Nerve injury or entrapment is another potential source of pelvic pain. The reported incidence is 0.92% of live vaginal births(Wong, 2003), but is generally thought to be much higher. The positioning of the mother may create nerve compression or ischemia. It has been reported that the semi-Fowler-lithotomy position or excessive hip abduction and external rotation are common positions linked to nerve injury. These positions may contribute to femoral mononeuropathy during uncomplicated, vaginal deliveries(al Hakim, 1993). The tailor position with prolonged epidural anesthesia has also been suspected in femoral and sciatic nerve traction injuries(Ley, 2007). The position of the fetus or prolonged pushing can also put adverse tension on nerves. A common site for compression is the obturator nerve.(Massey, 2008) Injury to the pudendal nerve and external anal sphincter injury is associated with occiput posterior presentation at birth and with forceps or vacuum-assisted deliveries.(Tetzschner, 1997)(Tetzschner, 1995) Finally, surgical lacerations have the potential of creating peripheral nerve injury as well. When nerve input is disrupted in this area, the result is often pelvic pain and/or incontinence.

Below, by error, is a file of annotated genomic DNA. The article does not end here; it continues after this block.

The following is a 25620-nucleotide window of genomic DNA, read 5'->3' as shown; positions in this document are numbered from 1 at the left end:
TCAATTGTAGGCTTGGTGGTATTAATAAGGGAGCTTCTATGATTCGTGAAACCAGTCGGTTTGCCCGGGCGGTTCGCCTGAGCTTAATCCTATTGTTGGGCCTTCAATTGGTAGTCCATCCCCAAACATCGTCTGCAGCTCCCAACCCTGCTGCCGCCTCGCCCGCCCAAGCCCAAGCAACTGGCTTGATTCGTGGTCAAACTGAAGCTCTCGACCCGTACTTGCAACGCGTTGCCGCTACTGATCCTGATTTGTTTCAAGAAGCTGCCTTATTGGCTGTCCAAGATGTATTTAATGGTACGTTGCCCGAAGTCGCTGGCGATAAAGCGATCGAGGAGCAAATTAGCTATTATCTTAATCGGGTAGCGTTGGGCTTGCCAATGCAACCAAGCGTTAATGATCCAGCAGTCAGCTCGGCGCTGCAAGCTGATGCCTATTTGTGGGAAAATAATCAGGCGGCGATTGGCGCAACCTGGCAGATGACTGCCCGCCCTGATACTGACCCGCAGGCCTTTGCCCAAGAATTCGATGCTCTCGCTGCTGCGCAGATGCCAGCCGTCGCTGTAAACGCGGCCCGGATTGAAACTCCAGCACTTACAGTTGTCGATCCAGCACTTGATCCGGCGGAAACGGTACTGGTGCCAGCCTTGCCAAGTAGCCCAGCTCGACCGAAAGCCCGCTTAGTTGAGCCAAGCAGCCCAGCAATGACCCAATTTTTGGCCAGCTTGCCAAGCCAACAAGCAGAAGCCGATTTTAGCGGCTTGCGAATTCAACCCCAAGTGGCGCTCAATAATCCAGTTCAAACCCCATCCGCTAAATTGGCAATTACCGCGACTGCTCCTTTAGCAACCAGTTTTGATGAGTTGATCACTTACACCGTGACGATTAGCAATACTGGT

There is a common phrase repeated in medical and PT offices, “I do Kegels, but they don’t work”. A study published in the early 1990’s looked at the performance of Kegel exercises after brief verbal instruction.(Bump, 1991) The results showed that 51% of women were performing a Kegel incorrectly at this level of teaching. Worse yet, 25% of women were performing them in such a way that could actually worsen their incontinence.

The first item to consider is, does your patient perform a Kegel properly? This is an essential first step in reducing or eliminating incontinence conservatively. When performing a Kegel, your patient should only see the anus and vaginal opening lift and close. They should not see or feel the muscles in their inner thighs or gluteal area contract or their abdominal muscles bulge out. There are various types of biofeedback for the pelvic floor on the market. These range from inexpensive Kegel Exercisers to computerized biofeedback units which provide real-time feedback of pelvic floor and accessory muscle performance.